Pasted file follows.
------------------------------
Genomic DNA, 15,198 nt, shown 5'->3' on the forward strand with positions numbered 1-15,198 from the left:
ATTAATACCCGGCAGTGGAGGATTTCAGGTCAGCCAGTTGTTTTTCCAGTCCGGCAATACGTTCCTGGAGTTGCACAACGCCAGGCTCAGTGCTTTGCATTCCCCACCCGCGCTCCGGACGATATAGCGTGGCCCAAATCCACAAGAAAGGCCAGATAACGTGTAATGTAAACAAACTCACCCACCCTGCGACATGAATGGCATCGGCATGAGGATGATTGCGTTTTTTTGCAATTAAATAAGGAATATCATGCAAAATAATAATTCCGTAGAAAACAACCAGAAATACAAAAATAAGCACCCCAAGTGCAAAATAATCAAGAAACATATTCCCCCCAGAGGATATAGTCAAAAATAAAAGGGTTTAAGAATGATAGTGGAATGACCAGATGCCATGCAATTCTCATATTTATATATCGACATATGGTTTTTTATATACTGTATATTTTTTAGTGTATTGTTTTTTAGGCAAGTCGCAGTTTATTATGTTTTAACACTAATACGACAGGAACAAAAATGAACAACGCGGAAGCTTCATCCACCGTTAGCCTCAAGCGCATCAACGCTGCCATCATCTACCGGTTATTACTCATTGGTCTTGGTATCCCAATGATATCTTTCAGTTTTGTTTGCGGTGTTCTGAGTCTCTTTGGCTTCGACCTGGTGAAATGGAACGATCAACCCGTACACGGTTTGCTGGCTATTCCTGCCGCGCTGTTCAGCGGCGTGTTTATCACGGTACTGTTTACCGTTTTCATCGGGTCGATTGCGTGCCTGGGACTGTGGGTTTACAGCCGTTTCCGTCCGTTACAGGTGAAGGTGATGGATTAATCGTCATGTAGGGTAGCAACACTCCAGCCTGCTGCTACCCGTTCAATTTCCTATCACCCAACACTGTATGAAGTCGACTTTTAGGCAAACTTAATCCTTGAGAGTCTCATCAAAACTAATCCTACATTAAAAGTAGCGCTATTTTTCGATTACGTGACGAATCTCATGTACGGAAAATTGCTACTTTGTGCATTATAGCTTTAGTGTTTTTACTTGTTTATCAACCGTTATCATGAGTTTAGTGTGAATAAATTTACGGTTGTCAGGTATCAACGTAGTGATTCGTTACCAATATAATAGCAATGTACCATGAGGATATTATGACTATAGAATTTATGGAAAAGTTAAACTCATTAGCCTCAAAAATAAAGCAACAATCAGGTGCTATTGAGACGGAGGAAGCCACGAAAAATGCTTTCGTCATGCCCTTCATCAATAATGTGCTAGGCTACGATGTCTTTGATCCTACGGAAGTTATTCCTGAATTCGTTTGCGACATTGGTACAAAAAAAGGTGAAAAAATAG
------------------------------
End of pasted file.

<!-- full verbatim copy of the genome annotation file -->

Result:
Genomic DNA, 15,198 nt, shown 5'->3' on the forward strand with positions numbered 1-15,198 from the left:
ATTAATACCCGGCAGTGGAGGATTTCAGGTCAGCCAGTTGTTTTTCCAGTCCGGCAATACGTTCCTGGAGTTGCACAACGCCAGGCTCAGTGCTTTGCATTCCCCACCCGCGCTCCGGACGATATAGCGTGGCCCAAATCCACAAGAAAGGCCAGATAACGTGTAATGTAAACAAACTCACCCACCCTGCGACATGAATGGCATCGGCATGAGGATGATTGCGTTTTTTTGCAATTAAATAAGGAATATCATGCAAAATAATAATTCCGTAGAAAACAACCAGAAATACAAAAATAAGCACCCCAAGTGCAAAATAATCAAGAAACATATTCCCCCCAGAGGATATAGTCAAAAATAAAAGGGTTTAAGAATGATAGTGGAATGACCAGATGCCATGCAATTCTCATATTTATATATCGACATATGGTTTTTTATATACTGTATATTTTTTAGTGTATTGTTTTTTAGGCAAGTCGCAGTTTATTATGTTTTAACACTAATACGACAGGAACAAAAATGAACAACGCGGAAGCTTCATCCACCGTTAGCCTCAAGCGCATCAACGCTGCCATCATCTACCGGTTATTACTCATTGGTCTTGGTATCCCAATGATATCTTTCAGTTTTGTTTGCGGTGTTCTGAGTCTCTTTGGCTTCGACCTGGTGAAATGGAACGATCAACCCGTACACGGTTTGCTGGCTATTCCTGCCGCGCTGTTCAGCGGCGTGTTTATCACGGTACTGTTTACCGTTTTCATCGGGTCGATTGCGTGCCTGGGACTGTGGGTTTACAGCCGTTTCCGTCCGTTACAGGTGAAGGTGATGGATTAATCGTCATGTAGGGTAGCAACACTCCAGCCTGCTGCTACCCGTTCAATTTCCTATCACCCAACACTGTATGAAGTCGACTTTTAGGCAAACTTAATCCTTGAGAGTCTCATCAAAACTAATCCTACATTAAAAGTAGCGCTATTTTTCGATTACGTGACGAATCTCATGTACGGAAAATTGCTACTTTGTGCATTATAGCTTTAGTGTTTTTACTTGTTTATCAACCGTTATCATGAGTTTAGTGTGAATAAATTTACGGTTGTCAGGTATCAACGTAGTGATTCGTTACCAATATAATAGCAATGTACCATGAGGATATTATGACTATAGAATTTATGGAAAAGTTAAACTCATTAGCCTCAAAAATAAAGCAACAATCAGGTGCTATTGAGACGGAGGAAGCCACGAAAAATGCTTTCGTCATGCCCTTCATCAATAATGTGCTAGGCTACGATGTCTTTGATCCTACGGAAGTTATTCCTGAATTCGTTTGCGACATTGGTACAAAAAAAGGTGAAAAAATAG